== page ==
The 1883 Krakatau Eruption – A Colonial View

The dramatic eruption which destroyed the island volcano of Krakatau (Krakatoa) on the 27th of August 1883 was the culmination of a three-month period of heightened activity.

As the month of August 1883 drew toward a close, the volcano entered its final devastating phase with a series of four major eruptions on the 26th and 27th. Sunday August the 26th was a terrifying day for residents of islands near the volcano, when activity increased after midday. By evening, several close islands had experienced tsunami waves from the eruptions but worse was to come.

The following day, a series of four blasts signalled the complete destruction of the volcano as ash and pumice rained down and tsunami waves (one estimated at 40 metres in height) ravaged the Sunda Straits. In Australia, a tidal wave was recorded at Geraldton on the West Australian coast, and residents of Adelaide reported feeling an earthquake.

News of the eruptive activity reached the colony of New Zealand surprisingly fast. The Poverty Bay Herald and East Coast Newsletter of Tuesday August 28th, 1883 reported the following telegram: “BATAVIA [now Djakarta], August 27. A volcano has broken out on the island of Cracka, in the Straits of Sunda. The outburst is terrific, and is plainly visible from this town. News is to hand from Anger and Sering, on the Java coast, and states that a serious influx of sea has been experienced, and much damage has been caused to both places.”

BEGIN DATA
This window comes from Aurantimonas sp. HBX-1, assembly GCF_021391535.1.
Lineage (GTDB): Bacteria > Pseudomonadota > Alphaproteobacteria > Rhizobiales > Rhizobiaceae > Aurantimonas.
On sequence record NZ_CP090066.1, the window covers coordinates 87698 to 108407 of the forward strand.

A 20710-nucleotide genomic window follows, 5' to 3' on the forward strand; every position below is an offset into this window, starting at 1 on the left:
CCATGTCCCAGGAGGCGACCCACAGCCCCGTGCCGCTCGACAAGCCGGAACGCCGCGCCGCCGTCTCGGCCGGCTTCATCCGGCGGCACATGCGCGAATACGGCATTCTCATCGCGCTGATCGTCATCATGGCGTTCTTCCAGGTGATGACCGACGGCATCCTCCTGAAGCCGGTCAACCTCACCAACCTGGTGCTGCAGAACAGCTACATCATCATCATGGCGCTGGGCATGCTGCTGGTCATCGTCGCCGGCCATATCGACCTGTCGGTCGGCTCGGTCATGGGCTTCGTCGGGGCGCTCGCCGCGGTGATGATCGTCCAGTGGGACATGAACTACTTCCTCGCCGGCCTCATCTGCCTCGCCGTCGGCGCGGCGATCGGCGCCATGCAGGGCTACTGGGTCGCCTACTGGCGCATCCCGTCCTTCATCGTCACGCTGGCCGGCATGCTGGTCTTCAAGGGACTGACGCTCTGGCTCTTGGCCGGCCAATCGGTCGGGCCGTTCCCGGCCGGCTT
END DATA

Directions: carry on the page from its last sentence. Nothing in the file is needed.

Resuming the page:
With this telegraphic report, the story was only just beginning, and the residents of Poverty Bay and the East Coast probably only glanced at the item as they cleared the dinner dishes and settled in front of the fireplace to read the rest of the news by lamplight. A southerly storm had brought a polar blast of snow to the coast, and older Maori in Tokomaru Bay were remarking that they’d never seen snow in the area before. As they shooed the kids off to bed, our ancestors probably decided to turn in early as well, in the hope of escaping winter’s late icy fingers.

Throughout the colony, people snuffed candles and lamps and snuggled back into their bedding with a sigh and a grunt. Unusually for the people of the Shaky Isles, it was their Australian mates who were retiring to their beds scratching their heads at nature’s weird convulsions. But the aptly named “Cracka” of the telegram had a few surprises in store as the night hours ticked on.

At 10 p.m. the sea at Mongonui (now called Mangonui, and located in Northland’s Doubtless Bay) became disturbed, and the sea began rushing in and receding “with much rapidity” for several hours culminating in a large wave at 4 a.m. and then declining until 10 a.m. At Russell, a tidal wave was experienced.

At about 10 o’clock on the morning of Wednesday August 29th, the sea in Poverty Bay abruptly rose 3 feet and quickly subsided. At 2 o’clock that afternoon, the sea once again abruptly rose 3 feet but this time the high tide persisted before slowly dropping. With similar news from Mongonui and Russell (where the waves caused the rivers to rise), mariners were consulted. Capt. Edwin considered that the cause of the tidal waves was “a cyclone about north-west of East Cape, moving to the southeast.”

Several waves were reported at Timaru, with the worst disturbance occurring during the morning. The Herald of August 30th reported that a sharp earthquake was reported at “Lockhampton” (Rockhampton) on the morning of 29th August in a telegram from Brisbane, Australia.